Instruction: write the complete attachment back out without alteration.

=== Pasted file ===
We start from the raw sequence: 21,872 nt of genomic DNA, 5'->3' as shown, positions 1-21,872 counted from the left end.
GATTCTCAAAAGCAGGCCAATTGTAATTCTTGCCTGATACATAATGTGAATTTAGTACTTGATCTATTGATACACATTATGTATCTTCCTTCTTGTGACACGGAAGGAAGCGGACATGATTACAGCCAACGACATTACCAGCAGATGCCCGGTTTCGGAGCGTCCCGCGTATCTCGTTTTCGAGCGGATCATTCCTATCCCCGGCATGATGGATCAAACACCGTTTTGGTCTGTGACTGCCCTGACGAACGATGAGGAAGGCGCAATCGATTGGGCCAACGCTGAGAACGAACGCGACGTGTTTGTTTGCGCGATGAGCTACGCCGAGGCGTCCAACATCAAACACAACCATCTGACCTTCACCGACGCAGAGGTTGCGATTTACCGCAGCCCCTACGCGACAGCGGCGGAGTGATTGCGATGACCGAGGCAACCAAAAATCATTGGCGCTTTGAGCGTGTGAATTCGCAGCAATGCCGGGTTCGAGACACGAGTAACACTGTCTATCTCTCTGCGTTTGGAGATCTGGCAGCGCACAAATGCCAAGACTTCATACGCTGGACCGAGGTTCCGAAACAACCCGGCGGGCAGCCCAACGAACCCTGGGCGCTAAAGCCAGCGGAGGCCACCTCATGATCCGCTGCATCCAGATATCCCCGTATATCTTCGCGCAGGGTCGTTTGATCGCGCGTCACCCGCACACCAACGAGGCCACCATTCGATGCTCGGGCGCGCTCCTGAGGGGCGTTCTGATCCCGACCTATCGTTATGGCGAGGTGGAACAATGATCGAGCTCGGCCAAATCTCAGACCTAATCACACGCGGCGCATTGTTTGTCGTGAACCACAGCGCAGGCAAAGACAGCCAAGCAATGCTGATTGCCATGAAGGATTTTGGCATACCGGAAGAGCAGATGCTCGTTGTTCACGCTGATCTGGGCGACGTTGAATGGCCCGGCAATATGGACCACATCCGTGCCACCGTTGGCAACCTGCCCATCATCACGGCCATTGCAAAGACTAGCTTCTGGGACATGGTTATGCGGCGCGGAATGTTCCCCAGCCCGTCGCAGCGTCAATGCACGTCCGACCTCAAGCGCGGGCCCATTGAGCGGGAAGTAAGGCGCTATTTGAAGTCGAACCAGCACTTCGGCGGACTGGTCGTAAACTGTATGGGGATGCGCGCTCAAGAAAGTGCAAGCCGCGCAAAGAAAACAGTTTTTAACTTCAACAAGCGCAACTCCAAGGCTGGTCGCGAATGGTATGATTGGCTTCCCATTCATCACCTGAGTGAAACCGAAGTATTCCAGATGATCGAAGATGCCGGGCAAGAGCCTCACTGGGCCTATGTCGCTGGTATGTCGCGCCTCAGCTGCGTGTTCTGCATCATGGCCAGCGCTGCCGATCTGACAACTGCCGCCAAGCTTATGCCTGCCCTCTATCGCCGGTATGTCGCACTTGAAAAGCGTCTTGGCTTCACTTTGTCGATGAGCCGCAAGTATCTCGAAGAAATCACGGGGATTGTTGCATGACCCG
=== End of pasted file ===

We start from the raw sequence: 21,872 nt of genomic DNA, 5'->3' as shown, positions 1-21,872 counted from the left end.
GATTCTCAAAAGCAGGCCAATTGTAATTCTTGCCTGATACATAATGTGAATTTAGTACTTGATCTATTGATACACATTATGTATCTTCCTTCTTGTGACACGGAAGGAAGCGGACATGATTACAGCCAACGACATTACCAGCAGATGCCCGGTTTCGGAGCGTCCCGCGTATCTCGTTTTCGAGCGGATCATTCCTATCCCCGGCATGATGGATCAAACACCGTTTTGGTCTGTGACTGCCCTGACGAACGATGAGGAAGGCGCAATCGATTGGGCCAACGCTGAGAACGAACGCGACGTGTTTGTTTGCGCGATGAGCTACGCCGAGGCGTCCAACATCAAACACAACCATCTGACCTTCACCGACGCAGAGGTTGCGATTTACCGCAGCCCCTACGCGACAGCGGCGGAGTGATTGCGATGACCGAGGCAACCAAAAATCATTGGCGCTTTGAGCGTGTGAATTCGCAGCAATGCCGGGTTCGAGACACGAGTAACACTGTCTATCTCTCTGCGTTTGGAGATCTGGCAGCGCACAAATGCCAAGACTTCATACGCTGGACCGAGGTTCCGAAACAACCCGGCGGGCAGCCCAACGAACCCTGGGCGCTAAAGCCAGCGGAGGCCACCTCATGATCCGCTGCATCCAGATATCCCCGTATATCTTCGCGCAGGGTCGTTTGATCGCGCGTCACCCGCACACCAACGAGGCCACCATTCGATGCTCGGGCGCGCTCCTGAGGGGCGTTCTGATCCCGACCTATCGTTATGGCGAGGTGGAACAATGATCGAGCTCGGCCAAATCTCAGACCTAATCACACGCGGCGCATTGTTTGTCGTGAACCACAGCGCAGGCAAAGACAGCCAAGCAATGCTGATTGCCATGAAGGATTTTGGCATACCGGAAGAGCAGATGCTCGTTGTTCACGCTGATCTGGGCGACGTTGAATGGCCCGGCAATATGGACCACATCCGTGCCACCGTTGGCAACCTGCCCATCATCACGGCCATTGCAAAGACTAGCTTCTGGGACATGGTTATGCGGCGCGGAATGTTCCCCAGCCCGTCGCAGCGTCAATGCACGTCCGACCTCAAGCGCGGGCCCATTGAGCGGGAAGTAAGGCGCTATTTGAAGTCGAACCAGCACTTCGGCGGACTGGTCGTAAACTGTATGGGGATGCGCGCTCAAGAAAGTGCAAGCCGCGCAAAGAAAACAGTTTTTAACTTCAACAAGCGCAACTCCAAGGCTGGTCGCGAATGGTATGATTGGCTTCCCATTCATCACCTGAGTGAAACCGAAGTATTCCAGATGATCGAAGATGCCGGGCAAGAGCCTCACTGGGCCTATGTCGCTGGTATGTCGCGCCTCAGCTGCGTGTTCTGCATCATGGCCAGCGCTGCCGATCTGACAACTGCCGCCAAGCTTATGCCTGCCCTCTATCGCCGGTATGTCGCACTTGAAAAGCGTCTTGGCTTCACTTTGTCGATGAGCCGCAAGTATCTCGAAGAAATCACGGGGATTGTTGCATGACCCG